When you get here, and think that you know what you are doing, be prepared to be personally embarrassed. No, I'm not being an ass here. Now I have no claims of being the great Houdini when casting a 10 light surf rod. I come from casting a jig and minnow 30 yards for Walleye. 

Cheva's son (Alexandro) is his deckhand. He is about 19 and was sitting, yes SITTING on top of the Panga, busting out 120-130 yard casts with an Okuma Nomad 10 foot travel rod and a 2 1/4 oz. Roberts Ranger lure.

We were stationed off the back of the surf about 150 yards, and repeatedly this kid would plop that Ranger into the foam wash coming back down the beach. Yup, he was On The Sand from as much as 140 out. Oh, yeah, and he stands about 5'6" and goes about 140 dripping wet.

You may think this is a fluke, but no, Adolfo's son does this as well, and don't get me started on Cheva and Adolfo! Cheva was back handing casts of 110 + while running the boat, watching the water/waves, and keeping up a running conversation with me. Yes Back Handing!!!! Plus, everyone agrees Jesus (Hey-sus), who was Adolfo’s deckhand for 10 years and now runs the Dos Hermanos III, casts further than all of them.

Trust me, this is one of their secrets to being the best inshore boats in the fleet. An excellent and experienced fisherman can be mortally embarrassed fishing with them.

Ed Kunze                                                                            
 (Director of the Roosterfish Foundation, IGFA Representative)


















jueves, 26 de octubre de 2017

Z Fish Report (10/26/17)

Russ Weaver on the panga Dos Hermanos III with Jesus
 Offshore (average) surface water temperature - Includes from the 5-6 mile mark at the 100 fathom line, then to the 1,000 fathom line being at 32 miles: 86°.
Inshore (average) surface temperature. From the beach to about 5 miles: 86°
Blue water: (Chlorophyll amounts and surface temps from Terrafin SST) Per the below satellite photo: The blue water current is trying to create blue water from the beach on out. But, heavy releases from the hydroelectric dam on the Rio Balsas River are sending millions of gallons of nutrient rich fresh water (chlorophyll) out into the Pacific, creating a clean water, and even a bit green on the beaches above Zihuatanejo. The Rio Balsas is the largest river in Mexico, and outlets at the deep water port of Lazaro Cardenas, about 45 nautical miles above Zihuat.
Offshore- With few clients here, about the only boats fishing offshore are the commercial pangeros. And, traveling 40-45 miles they are getting a few blue marlin, yellowfin tuna, and a few dorado. It is not wide open, but the fish are there and can be caught.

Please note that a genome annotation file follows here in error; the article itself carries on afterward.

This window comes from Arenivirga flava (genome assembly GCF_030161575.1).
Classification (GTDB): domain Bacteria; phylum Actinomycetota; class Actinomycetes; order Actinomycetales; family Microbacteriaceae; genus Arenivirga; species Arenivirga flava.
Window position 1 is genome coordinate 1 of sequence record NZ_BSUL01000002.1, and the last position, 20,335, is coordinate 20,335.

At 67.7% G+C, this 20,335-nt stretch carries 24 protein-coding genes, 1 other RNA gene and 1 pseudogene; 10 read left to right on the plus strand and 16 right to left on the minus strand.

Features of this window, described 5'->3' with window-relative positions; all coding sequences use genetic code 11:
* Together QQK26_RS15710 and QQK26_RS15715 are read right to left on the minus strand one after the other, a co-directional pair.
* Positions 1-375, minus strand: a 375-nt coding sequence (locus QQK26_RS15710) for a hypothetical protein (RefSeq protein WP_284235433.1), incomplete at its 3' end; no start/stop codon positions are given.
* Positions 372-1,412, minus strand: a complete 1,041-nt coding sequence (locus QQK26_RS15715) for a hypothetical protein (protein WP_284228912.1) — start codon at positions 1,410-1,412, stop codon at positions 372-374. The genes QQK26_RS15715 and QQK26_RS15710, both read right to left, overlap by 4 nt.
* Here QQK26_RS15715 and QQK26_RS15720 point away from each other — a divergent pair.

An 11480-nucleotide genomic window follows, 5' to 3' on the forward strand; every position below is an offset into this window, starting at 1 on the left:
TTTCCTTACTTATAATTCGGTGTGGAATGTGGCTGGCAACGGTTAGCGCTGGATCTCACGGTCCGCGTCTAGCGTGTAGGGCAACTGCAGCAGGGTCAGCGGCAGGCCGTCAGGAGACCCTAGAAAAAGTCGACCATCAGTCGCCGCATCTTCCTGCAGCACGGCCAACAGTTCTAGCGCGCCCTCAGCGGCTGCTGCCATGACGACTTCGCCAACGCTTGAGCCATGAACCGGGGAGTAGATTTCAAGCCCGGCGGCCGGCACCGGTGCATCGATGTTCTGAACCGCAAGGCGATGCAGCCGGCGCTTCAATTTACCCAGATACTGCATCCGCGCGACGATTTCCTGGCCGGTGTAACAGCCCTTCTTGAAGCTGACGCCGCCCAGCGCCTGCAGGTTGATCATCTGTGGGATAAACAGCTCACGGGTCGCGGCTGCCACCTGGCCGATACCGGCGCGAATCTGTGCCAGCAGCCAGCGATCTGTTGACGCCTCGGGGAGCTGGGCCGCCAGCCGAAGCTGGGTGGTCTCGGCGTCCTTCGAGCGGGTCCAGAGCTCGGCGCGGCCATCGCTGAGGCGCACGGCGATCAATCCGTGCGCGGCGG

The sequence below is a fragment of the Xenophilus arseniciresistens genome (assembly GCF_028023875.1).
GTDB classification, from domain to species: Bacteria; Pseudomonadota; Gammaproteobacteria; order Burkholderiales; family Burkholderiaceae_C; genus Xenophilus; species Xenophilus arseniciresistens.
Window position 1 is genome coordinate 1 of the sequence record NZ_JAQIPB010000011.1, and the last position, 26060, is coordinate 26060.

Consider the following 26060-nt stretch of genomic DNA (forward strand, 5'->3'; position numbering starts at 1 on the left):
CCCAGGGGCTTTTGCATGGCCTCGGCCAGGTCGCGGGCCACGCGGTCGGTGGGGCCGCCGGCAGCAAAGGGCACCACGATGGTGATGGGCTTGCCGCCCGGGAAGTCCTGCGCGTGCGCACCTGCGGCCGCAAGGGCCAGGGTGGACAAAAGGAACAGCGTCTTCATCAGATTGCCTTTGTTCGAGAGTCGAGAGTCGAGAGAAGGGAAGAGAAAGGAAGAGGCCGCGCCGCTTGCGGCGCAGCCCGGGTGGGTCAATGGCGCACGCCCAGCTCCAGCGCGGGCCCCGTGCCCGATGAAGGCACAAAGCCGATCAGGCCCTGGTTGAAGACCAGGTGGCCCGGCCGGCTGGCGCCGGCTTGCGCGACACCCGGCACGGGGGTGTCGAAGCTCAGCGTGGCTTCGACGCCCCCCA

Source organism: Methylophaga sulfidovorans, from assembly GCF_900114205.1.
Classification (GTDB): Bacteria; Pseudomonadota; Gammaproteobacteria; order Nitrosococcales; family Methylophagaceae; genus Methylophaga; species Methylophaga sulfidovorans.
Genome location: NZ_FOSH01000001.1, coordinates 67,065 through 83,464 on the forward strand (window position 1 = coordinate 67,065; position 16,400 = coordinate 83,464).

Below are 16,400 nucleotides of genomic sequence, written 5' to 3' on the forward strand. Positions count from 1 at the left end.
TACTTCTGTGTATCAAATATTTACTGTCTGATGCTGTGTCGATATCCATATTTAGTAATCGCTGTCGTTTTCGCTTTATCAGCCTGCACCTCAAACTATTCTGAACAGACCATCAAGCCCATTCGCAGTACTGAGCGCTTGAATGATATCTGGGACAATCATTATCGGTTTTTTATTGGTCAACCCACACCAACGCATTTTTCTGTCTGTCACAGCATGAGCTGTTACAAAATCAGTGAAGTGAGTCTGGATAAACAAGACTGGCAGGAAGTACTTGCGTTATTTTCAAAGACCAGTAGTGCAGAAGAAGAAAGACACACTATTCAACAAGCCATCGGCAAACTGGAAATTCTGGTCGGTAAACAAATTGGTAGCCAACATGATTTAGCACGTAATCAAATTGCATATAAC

Dominique Messeri
Inshore: With the heavy rains gone, the beaches are clearing up again, and the water temperatures are warm. This means roosterfish! And they are here.
Note the tattoo - a rooster chasing bait. I bet that leads to
some interesting conversations in France.
Dominique Messeri, the wife of the late Jean Pierre Messeri came back to Zihuatanejo to fish with Adolfo on the panga Dos Hermanos a few more times. She is a world class fisherman herself.  They are from France. With her husband and Adolfo, they created legends from the catches they had. And, all fish were taken on spin gear. Here is what Jean emailed me three years ago: I have been fishing Zihuatanejo for 14 years, and 12 of them with Adolfo. On every trip I keep precise records of species caught, inshore and offshore. My wife also fishes with me on every trip.
On the panga Dos Hermanos I have recorded 312 roosters, with 35 equal to, or more than 30 kilos (66 pounds). I only keep my records for memories and a photo.” … Imagine that! He caught 35 roosters greater than 66 pounds…incredible.

Also, long time fisherman with Adolfo and the Dos Hermanos pangas, Russ Weaver of Corvallis, Oregon fished a day with Adolfo, and another day with Jesus (Hey-sus) on the Dos Hermanos III. He caught 14 roosterfish in two days of fishing. Russ Emailed me this: “I went fishing with Adolfo, with Adolfo Junior as the deckhand, on the Dos Hermanos. Adolfo said on the way out “my season starts today”. He’s obviously ready with fresh paint, cushions, a new motor, etc.” We went south and ended up all the way to Papanoa. I missed on the first three roosters raised before re-gaining my abilities. After Adolfo’s coaching I boated 9 smaller sized roosters on the spin cast surface popper. Weird day on the beach, with no jacks whatsoever – just roosters. On the way back we chased the barrriletes and boated about a dozen or so before finishing the long run back. (These were given to the poor people on the pier after we arrived).

One of the many smaller sized roosters Russ took with Adolfo.